women students on the League
Board did not find it necessary to
insure that some of these represen-
tatives be women. Although it was
brought up that women must be
on the Board if the organization is
to be truly co-educational, League
' President Gretchen Groth, '64, em-
phasized that if the new organiza-
tion is a fresh one rather than
merely an amalgamation of men's
and women's organizations, all the
members of the Board will repre-
sent the student body as a whole
and not one sex or the other. She
showed nd concern that women
students would be overlooked but
expressed the hope that women
have an equal opportunity to reach
the top on merit.
Three Non-Students
The Board also questioned the
part on the faculty and alumnae
members of the League Board,
which requires that three non-
students sit with the four student
members of the selections com-
mittee, which would choose of-
ficers for the Student Activities
Committee of the new Center.
Some women thought that, since
the Student Activities Committee
was set up to be independent of
the Board of Directors, there was
no need for non-student participa-
tion.
Onemember expressed surprise
that the same students who are
demanding increased power in
other branches of the University
are "all of a sudden" requesting
adult council.
One Wonders
"It is not that we would not
like to join the committee; we
were just wondering why we

GOVERNMENT CONTROL:
Annis Hits Medicare 'Misrepresentation,' Student Aid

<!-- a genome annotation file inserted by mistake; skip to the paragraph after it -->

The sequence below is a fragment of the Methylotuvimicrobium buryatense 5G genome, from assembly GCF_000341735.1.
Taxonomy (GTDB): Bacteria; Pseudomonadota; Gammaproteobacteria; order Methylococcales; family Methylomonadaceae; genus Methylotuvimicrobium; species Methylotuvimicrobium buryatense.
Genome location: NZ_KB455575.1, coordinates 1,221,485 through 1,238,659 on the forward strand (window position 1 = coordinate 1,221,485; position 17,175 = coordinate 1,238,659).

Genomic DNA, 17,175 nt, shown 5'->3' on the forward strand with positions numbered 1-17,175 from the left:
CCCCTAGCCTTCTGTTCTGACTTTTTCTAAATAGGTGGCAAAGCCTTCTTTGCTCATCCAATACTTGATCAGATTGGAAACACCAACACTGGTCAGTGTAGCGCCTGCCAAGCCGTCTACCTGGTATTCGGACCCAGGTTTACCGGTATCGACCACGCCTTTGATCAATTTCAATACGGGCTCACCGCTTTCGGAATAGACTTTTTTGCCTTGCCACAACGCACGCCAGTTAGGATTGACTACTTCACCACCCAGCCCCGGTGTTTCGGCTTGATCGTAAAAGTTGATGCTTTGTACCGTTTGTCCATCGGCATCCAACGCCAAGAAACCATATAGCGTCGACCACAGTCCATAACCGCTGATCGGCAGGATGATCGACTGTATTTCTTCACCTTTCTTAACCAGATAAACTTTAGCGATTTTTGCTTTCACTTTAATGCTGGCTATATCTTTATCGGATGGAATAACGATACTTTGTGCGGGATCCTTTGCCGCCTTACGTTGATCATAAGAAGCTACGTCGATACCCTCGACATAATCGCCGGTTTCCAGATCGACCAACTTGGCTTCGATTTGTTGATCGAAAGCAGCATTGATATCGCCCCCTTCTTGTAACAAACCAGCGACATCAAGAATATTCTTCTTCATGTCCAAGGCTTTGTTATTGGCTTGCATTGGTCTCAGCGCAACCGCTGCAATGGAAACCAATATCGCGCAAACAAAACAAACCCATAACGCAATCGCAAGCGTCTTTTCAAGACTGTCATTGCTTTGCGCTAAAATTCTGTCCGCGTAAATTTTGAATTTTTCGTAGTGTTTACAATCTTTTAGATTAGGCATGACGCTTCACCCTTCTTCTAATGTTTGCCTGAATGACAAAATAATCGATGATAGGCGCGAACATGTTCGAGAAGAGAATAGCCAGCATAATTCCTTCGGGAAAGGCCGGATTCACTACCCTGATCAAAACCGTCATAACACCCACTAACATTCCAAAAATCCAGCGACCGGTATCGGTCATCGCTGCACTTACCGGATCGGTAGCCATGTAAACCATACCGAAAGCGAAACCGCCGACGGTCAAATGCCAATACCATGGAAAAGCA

By MARY LOU BUTCHER
The American Medical Association is opposed to the Medicare
bill because it provides help indiscriminately to senior citizens and
because it has been misrepresented to the American public, AMA
President-Elect Dr. Edward Annis said last night at the Michigan
Union.
The proposed King-Anderson Medicare Bill provides for everyone
over 65 including those who can adequately support themselves and a
large segment of wealthy people, he said. "Just because some citizen
has had a birthday, there is no reason to tax the working man to pay a
wealthy man's medical bills," he maintained.
"Medicare is not for medical care, but for hospital care," Annis

By PHILIP SUTIN
Acting National Concerns Editor
The American Medical Association supports federal medical
school construction aid, but opposes federal scholarship help for medi-
cal students, AMA President-Elect Dr. Edward R. Annis noted yester-
day.
He explained that the AMA has long supported "bricks and mor-
tar" grants-in-aid for medical schools, but has drawn the line at
scholarships and teacher salaries.
With construction funds, all the government would need to know
is that the proposed building is structurally sound and money would
be given. But with scholarships, there is always the danger that the